Bicondylar tibial plateau fractures usually include damage to the soft tissue, and efforts to fix both the lateral and medial columns with plates can result in tissue loss and infection.

Bicondylar tibial plateau fractures present the orthopedic surgeon with several challenges. The need for restoration of the articular surface with open reduction internal fixation (ORIF) is well established. Equally, or perhaps more important, is prevention of breakdown of the soft tissues and postoperative infection following ORIF. Application of large medial and lateral plates commonly resulted in postoperative infection.

In an effort to reduce further damage to the soft tissues, a number of techniques and new implants have been developed. One promising technique involves the use of a single plate with locking screws, applied through a smaller lateral incision. Some biomechanical studies support the ability of such a plate to resist collapse of the medial column, while other biomechanical studies and clinical experience are less optimistic.

Careful evaluation of the fracture pattern and an understanding of what the implant can and cannot do, combined with protected postoperative weight bearing, may lead to better results in patients with these challenging injuries.

Mechanism of Injury

Fractures of the tibial plateau usually occur following an axial load from the femoral condyles onto the tibia with either a valgus or varus moment and the knee in full extension.1,2 The fracture pattern is dependent on the magnitude and location of force applied on the tibial plateau.2 Low-energy loads usually result in injury to the lateral plateau whereas the higher-energy axial loads often involve the medial plateau or a combination of both medial and lateral fractures.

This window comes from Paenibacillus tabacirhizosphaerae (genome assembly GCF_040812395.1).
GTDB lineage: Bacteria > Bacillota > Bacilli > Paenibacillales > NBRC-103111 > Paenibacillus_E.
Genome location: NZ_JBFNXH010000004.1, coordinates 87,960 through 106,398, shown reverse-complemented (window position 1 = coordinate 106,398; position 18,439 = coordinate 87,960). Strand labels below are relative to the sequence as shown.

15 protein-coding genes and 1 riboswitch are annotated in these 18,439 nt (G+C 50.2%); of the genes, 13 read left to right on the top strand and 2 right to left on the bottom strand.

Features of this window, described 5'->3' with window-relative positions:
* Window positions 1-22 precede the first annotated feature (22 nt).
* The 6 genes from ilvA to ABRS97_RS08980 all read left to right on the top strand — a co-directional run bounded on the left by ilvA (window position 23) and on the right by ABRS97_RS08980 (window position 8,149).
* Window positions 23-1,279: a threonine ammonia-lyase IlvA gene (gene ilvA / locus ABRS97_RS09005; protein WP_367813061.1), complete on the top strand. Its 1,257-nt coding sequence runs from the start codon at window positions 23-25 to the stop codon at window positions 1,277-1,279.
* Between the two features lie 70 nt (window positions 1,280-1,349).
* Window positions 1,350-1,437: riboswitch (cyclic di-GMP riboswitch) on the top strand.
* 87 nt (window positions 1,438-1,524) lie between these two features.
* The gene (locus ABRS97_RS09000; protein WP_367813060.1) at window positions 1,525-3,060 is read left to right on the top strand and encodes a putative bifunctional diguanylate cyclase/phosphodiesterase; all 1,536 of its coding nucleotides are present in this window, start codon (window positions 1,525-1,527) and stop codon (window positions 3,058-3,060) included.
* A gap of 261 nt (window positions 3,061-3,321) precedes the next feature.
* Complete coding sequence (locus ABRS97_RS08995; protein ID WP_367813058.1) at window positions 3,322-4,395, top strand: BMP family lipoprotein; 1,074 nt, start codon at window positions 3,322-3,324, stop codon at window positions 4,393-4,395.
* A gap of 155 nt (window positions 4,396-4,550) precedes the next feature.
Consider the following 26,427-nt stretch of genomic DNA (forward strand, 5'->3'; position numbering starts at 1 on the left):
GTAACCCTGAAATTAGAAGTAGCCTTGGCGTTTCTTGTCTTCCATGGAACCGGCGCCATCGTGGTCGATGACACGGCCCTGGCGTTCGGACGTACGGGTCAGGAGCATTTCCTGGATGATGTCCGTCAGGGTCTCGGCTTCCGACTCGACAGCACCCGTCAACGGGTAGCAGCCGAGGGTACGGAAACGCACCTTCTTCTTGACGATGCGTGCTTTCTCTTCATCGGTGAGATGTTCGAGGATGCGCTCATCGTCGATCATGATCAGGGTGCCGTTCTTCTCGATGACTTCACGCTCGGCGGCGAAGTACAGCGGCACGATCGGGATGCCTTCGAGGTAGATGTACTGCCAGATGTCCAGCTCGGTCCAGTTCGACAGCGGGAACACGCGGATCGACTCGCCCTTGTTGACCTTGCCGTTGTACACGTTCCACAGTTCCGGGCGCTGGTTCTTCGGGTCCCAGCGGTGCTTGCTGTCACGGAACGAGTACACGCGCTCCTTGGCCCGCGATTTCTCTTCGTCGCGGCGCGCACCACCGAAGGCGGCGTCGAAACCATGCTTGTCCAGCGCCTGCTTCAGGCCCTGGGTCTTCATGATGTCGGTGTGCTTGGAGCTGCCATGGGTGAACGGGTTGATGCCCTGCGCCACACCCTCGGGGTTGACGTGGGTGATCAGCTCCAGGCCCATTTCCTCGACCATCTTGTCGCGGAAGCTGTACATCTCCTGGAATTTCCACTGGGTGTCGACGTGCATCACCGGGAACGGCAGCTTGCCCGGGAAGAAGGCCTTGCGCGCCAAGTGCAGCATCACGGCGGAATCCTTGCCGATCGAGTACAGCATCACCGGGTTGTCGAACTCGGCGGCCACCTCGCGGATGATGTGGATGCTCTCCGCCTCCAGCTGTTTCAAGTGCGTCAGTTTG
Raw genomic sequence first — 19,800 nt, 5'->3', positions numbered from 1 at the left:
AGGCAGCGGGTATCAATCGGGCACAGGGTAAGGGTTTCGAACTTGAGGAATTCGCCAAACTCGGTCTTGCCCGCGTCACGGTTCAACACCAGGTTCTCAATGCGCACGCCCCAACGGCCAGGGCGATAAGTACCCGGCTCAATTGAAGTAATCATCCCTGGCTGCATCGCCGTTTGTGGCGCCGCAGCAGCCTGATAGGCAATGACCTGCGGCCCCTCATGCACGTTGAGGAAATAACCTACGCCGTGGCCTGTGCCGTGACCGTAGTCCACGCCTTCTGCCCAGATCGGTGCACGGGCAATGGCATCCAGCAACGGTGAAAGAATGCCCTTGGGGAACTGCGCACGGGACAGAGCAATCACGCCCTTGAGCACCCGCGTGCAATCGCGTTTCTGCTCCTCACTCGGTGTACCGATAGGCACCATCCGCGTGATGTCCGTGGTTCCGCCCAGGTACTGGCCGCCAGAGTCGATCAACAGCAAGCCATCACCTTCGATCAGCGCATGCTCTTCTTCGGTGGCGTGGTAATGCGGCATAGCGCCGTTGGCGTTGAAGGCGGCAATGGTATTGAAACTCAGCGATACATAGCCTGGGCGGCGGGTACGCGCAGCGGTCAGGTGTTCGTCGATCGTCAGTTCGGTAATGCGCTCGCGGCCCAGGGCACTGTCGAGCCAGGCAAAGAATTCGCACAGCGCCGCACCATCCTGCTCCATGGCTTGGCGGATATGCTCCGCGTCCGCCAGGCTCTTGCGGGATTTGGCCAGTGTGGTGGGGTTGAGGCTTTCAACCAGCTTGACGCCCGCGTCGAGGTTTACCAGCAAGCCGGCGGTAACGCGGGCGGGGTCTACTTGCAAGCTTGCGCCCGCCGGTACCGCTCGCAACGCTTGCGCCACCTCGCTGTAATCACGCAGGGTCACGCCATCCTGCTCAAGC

Injuries involving both plateaus are usually accompanied by significant soft tissue injury, often resulting in severe swelling, blistering, and occasional full thickness tissue loss.3

Treatment Options

Nondisplaced, stable fractures are treated nonoperatively. Cast immobilization, followed by early motion using a brace to protect the axial alignment leads to acceptable results in the majority of cases.4 Some studies show that restoration of the joint surface is paramount,5 while other studies found that articular surface disruption is less important in determining final outcome than the initial joint stability and alignment of the fracture during healing.6,7

Figure 1A: AP radiograph showing a bicondylar tibial plateau fracture with reasonable alignment of the medial fragment prior to ORIF Figure 1B: Lateral radiograph showing a bicondylar tibial plateau fracture with reasonable alignment of the medial fragment prior to ORIFFigure 2A: Coronal CT reconstruction demonstrating alignment of the medial spike and the establishment of a buttress to help resist varus bendingFigure 2B: Sagittal CT reconstruction demonstrating alignment of the medial spike and the establishment of a buttress to help resist varus bending
Figure 1: Case 1. AP (A) and lateral (B) radiographs showing a bicondylar tibial plateau fracture with reasonable alignment of the medial fragment prior to ORIF. Figure 2: Case 1. Coronal (A) and sagittal (B) CT reconstructions demonstrating alignment of the medial spike and the establishment of a buttress to help resist varus bending.

Most bicondylar fractures require operative stabilization, as they are not usually stable or well-aligned, unless due to a low-energy trauma with minimally displaced fragments.8 Historically, displaced bicondylar fractures were treated with separate lateral and medial plates. A single, midline incision provided a convenient approach to dual plating of these fractures. However, the amount of soft tissue dissection needed to adequately expose the fracture through this approach devitalizes comminuted bone fragments and has been shown to have a high complication rate. Deep infection rate has been reported to be 73% to 80%.9,10

This has caused many surgeons to seek alternative treatment methods such as spanning external fixation or hybrid external fixation to minimize the injuries to the soft tissue while still stabilizing the fracture. The incidence of infection with external fixation is less.11